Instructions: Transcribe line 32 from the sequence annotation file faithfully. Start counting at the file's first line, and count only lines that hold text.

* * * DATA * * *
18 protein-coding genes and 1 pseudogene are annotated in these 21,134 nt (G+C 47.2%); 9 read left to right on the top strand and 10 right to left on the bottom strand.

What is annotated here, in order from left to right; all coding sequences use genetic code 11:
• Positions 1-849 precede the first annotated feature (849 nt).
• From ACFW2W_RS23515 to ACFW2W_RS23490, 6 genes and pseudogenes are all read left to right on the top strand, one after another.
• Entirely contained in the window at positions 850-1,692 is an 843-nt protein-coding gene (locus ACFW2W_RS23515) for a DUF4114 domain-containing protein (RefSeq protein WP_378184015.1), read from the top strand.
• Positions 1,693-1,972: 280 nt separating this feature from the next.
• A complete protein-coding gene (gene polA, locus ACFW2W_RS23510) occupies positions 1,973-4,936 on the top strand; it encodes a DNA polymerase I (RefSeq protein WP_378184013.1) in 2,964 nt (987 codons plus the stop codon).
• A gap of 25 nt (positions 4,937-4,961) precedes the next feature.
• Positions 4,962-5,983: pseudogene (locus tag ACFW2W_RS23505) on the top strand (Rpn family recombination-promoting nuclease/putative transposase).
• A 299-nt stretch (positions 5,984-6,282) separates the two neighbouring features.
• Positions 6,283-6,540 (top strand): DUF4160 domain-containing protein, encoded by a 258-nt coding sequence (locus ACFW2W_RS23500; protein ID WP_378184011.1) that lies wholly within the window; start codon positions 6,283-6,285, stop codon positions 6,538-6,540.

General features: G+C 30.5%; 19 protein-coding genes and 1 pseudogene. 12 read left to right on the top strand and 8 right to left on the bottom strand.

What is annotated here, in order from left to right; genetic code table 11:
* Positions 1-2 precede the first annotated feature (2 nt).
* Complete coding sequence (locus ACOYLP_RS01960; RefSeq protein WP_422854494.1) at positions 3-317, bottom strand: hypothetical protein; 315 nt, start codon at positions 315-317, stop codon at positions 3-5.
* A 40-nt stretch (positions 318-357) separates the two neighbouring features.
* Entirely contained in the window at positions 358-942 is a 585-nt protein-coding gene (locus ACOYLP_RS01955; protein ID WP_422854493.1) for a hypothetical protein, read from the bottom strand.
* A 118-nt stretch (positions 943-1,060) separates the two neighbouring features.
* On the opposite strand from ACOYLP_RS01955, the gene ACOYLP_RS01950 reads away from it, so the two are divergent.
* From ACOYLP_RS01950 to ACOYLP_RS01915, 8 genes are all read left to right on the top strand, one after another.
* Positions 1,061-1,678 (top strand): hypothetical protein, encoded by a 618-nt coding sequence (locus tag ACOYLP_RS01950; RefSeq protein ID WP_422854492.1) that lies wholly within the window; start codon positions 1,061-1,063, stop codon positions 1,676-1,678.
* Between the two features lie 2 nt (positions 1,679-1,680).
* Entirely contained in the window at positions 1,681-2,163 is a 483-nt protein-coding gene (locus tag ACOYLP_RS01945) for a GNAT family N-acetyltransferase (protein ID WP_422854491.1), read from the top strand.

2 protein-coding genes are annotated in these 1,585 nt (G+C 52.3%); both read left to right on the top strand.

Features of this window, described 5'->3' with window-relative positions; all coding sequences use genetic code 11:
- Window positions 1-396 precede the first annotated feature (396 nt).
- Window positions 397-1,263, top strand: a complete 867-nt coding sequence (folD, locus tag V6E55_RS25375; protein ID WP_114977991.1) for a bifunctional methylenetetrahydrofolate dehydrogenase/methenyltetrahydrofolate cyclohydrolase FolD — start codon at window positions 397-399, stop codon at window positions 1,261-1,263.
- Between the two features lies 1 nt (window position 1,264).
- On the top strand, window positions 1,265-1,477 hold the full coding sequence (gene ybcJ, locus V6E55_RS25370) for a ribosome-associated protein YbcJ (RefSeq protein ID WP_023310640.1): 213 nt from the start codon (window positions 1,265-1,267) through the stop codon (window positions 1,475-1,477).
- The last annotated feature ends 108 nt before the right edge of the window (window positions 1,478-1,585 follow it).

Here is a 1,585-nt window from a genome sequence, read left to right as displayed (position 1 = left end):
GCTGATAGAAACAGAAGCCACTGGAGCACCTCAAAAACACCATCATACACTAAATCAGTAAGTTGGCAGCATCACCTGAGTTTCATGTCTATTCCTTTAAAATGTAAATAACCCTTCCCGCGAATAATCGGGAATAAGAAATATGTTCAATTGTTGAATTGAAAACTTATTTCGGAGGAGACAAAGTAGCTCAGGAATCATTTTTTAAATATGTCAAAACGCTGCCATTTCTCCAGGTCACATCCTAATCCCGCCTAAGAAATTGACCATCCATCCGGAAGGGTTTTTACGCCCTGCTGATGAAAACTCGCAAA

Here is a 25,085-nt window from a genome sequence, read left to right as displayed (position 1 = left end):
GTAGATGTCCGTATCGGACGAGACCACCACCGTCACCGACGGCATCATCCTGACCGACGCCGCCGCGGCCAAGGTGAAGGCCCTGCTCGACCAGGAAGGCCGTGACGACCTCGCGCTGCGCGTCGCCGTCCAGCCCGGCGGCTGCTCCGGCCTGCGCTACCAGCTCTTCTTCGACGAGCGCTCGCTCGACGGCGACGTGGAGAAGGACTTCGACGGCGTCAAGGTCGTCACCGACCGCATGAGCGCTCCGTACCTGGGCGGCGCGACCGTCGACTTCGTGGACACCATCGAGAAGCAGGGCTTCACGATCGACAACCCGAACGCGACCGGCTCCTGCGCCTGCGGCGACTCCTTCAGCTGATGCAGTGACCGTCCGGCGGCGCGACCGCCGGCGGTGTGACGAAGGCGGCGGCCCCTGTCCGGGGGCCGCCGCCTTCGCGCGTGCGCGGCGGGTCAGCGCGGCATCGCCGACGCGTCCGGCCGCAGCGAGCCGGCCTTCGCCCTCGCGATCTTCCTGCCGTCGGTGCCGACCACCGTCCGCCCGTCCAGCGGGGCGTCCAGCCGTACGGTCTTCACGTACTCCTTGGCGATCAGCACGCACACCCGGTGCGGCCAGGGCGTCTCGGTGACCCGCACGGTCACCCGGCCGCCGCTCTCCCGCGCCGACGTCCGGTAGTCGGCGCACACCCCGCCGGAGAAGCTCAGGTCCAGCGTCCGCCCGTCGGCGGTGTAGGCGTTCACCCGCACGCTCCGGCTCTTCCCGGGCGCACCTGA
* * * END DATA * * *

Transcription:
GCTGATAGAAACAGAAGCCACTGGAGCACCTCAAAAACACCATCATACACTAAATCAGTAAGTTGGCAGCATCACCTGAGTTTCATGTCTATTCCTTTAAAATGTAAATAACCCTTCCCGCGAATAATCGGGAATAAGAAATATGTTCAATTGTTGAATTGAAAACTTATTTCGGAGGAGACAAAGTAGCTCAGGAATCATTTTTTAAATATGTCAAAACGCTGCCATTTCTCCAGGTCACATCCTAATCCCGCCTAAGAAATTGACCATCCATCCGGAAGGGTTTTTACGCCCTGCTGATGAAAACTCGCAAA